Masterfully performed and still relevant, 'Inherit the Wind' is an educational cautionary tale
Insight Theatre Company closes their season on a high note with a rousing production of Inherit the Wind that feels surprisingly relevant, particularly when one considers a number of recent decisions on curriculum made by education boards across the United States.
Though most theatergoers today grew up learning about evolution in our science classes, it was a legally forbidden subject in many states less than 100 years ago. Inherit the Wind, set in 1925, fictionalizes and recreates key moments from the famous Scopes "Monkey" Trial, where a young educator was found guilty of breaking the law by teaching Darwin's theory of evolution. The original verdict was appealed and overturned, creating precedence that influenced our educational standards for decades, though, as previously mentioned, it is once again being challenged.
Insight's production is bristling with energy, strong opinions, and compelling, captivating performances. The company and director Sydnie Grosberg Ranga increase tensions and ensure the play is all the more thought provoking by avoiding caricature or soapbox campaigning (beyond what's written in Jerome Lawrence and Robert Edwin Lee's well-constructed, historically supported script). Though the play is more sympathetic to the pro-teaching perspective, the characters appear to be written to accurately reflect the principal players in the court case.
The casting compliments the approach and production, pitting the amiable Allan Knoll as Matthew Harrison Brady against the commanding John Contini as Henry Drummond to create brilliant sparring scenes that bring the courtroom drama to life. The two men demonstrate why they're such highly regarded and well-respected actors with performances that are emotionally and intellectually connected. Both men ensure their characters are expressed through physicality, posture, gesture, and movement as much as through the timber and inflection of their words.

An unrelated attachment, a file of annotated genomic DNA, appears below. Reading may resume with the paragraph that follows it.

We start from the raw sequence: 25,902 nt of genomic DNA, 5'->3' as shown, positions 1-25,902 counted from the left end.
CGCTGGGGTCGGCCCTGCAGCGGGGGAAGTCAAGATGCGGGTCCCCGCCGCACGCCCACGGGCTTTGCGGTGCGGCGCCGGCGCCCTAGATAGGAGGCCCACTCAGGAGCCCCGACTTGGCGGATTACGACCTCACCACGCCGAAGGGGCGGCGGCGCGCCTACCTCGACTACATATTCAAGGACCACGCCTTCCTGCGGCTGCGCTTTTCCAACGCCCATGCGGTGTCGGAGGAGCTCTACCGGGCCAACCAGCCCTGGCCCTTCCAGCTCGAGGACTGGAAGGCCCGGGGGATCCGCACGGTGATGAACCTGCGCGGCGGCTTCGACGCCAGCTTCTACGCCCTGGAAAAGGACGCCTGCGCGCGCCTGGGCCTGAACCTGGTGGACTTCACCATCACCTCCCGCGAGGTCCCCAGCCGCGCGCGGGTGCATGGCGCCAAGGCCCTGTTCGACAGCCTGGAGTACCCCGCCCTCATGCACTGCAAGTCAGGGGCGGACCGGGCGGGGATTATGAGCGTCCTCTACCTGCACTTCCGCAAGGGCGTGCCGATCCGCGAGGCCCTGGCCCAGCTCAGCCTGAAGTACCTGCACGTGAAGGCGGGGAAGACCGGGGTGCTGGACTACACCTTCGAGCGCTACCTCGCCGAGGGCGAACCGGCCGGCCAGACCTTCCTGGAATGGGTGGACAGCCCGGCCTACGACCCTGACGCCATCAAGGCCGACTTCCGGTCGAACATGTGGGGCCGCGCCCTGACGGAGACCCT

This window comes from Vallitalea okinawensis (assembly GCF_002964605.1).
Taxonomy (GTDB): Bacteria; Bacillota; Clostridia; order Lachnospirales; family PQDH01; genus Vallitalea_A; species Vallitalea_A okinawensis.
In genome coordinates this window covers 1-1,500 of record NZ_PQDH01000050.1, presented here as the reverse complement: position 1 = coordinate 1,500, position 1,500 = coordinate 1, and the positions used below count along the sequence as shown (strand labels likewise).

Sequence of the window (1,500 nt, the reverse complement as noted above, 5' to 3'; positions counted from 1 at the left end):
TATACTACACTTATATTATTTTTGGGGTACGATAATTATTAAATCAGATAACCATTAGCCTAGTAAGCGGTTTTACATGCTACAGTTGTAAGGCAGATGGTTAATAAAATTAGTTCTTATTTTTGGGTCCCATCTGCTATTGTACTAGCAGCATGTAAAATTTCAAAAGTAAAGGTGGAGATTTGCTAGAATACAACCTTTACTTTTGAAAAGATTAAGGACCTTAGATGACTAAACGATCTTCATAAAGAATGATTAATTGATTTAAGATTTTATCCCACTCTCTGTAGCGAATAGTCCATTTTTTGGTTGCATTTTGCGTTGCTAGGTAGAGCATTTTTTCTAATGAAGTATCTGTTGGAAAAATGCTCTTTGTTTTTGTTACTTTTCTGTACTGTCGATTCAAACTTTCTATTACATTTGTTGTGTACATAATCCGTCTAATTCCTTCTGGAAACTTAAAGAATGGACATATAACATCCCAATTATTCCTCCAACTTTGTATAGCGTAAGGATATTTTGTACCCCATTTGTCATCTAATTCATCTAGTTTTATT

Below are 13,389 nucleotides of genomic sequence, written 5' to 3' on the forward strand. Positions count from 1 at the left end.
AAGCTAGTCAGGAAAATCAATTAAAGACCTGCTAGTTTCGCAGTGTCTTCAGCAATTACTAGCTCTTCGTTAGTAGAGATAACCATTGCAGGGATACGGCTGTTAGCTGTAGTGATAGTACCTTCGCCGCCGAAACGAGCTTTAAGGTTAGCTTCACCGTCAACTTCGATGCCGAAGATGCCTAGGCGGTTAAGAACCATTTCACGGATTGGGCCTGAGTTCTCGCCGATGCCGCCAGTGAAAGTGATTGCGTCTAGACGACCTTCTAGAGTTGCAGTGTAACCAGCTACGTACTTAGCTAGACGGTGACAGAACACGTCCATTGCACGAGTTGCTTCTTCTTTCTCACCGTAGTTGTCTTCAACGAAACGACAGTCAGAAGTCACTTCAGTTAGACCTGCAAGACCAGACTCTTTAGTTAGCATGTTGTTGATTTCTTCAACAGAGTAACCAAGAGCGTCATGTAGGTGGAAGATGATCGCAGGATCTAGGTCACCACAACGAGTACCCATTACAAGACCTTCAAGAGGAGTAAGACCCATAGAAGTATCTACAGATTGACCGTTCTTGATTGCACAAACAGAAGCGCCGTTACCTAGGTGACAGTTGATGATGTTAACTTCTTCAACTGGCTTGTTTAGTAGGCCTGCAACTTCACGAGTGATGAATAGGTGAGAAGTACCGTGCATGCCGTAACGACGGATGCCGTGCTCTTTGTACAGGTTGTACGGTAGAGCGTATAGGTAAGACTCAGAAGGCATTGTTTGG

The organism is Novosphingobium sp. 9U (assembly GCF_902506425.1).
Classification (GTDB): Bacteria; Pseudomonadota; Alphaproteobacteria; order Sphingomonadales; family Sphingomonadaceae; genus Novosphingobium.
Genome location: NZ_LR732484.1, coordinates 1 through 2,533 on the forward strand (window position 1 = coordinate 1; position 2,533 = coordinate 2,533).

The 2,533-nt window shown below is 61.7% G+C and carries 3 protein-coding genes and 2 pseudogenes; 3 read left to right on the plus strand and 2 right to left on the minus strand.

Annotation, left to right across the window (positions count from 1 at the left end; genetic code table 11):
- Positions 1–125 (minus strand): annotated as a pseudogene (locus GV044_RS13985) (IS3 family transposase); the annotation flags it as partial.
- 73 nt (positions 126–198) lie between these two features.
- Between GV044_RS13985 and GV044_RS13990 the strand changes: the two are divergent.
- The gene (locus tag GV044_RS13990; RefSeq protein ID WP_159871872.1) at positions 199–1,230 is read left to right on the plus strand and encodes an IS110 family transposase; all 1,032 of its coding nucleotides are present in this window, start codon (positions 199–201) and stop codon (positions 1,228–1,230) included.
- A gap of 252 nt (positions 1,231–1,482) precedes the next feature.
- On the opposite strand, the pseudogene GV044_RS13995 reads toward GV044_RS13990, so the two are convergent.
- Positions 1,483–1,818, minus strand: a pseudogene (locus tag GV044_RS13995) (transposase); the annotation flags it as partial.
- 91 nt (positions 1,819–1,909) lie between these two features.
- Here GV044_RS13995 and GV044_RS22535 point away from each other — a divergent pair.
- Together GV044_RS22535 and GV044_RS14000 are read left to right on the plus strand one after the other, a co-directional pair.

As Baltimore newsman E. K. Hornbeck, Jason Contini confirms or restores public opinion of journalists with a cocksure performance that is nonetheless pointed, insightful, and empathetic. He's anything but dispassionate though he's watching the case through somewhat jaded and cynical eyes. The younger Contini's reactions and commentary establish the story's point of view, while his genuine interest in the defendant Cates, and the merits and implications of the case, add emotional context from the audience perspective.
Pete Winfrey and Sigrid Wise are sympathetic and resolute as Cates and Rachel Brown, Cates' love interest and the local minister's daughter. Winfrey capably demonstrates the teacher's personal conflict and sometimes wavering commitment to the cause of education. Once certain, his determination and willingness to stay the course play out through small but important choices. In contrast, Wise is visibly less certain and, while loyal to Cates, she initially pushes him to give up the cause, though her emerging sense of independence is a refreshing touch, considering the period. Susie Wall, Kim Furlow, Michael Brightman, Michael Ferguson, Thomas Schartner, B.F. Helman, and Kent Coffel stand out in supporting roles, creating well-motivated and clear characters. The rest of the ensemble comports itself capably, including Chloe Haynes, Christopher Strawhun, Kurt H. Knoedlelseder, Charles Heuvelman, Matthew Luyber, Don Krull Paul Balfe, Todd Roth, Nicholas J. Hearne, Genevieve Rose Collins, Tommy Nolan, Jennifer Blomstrom, and Kyle Twomey. Many of them have small but not insignificant moments.
Kyra Bishop's set works well, with small fly-ins and details that add to the thematic focus but are quickly changed out, and is complemented by lighting design from Sean Savoie and sound design by Brett Harness, under technical director Joshua Noll. Finally, the costumes by Tracey Newcomb-Margave quickly establish the period, setting, and class status of the characters, with small touches and finer fabrics used to distinguish the more fortunate from those struggling to make it.
In a political season, a play like Inherit the Wind, running through August 28, 2016 at Insight Theatre Company, serves to remind us that our vote often has ramifications that extend well beyond a politician's name or party affiliation. Our response to the challenges that face our country impacts society on every level, including the education of future generations. This stirring production presents a fresh, engaging, and well-performed case for education, helmed by two of our most persuasive stage veterans.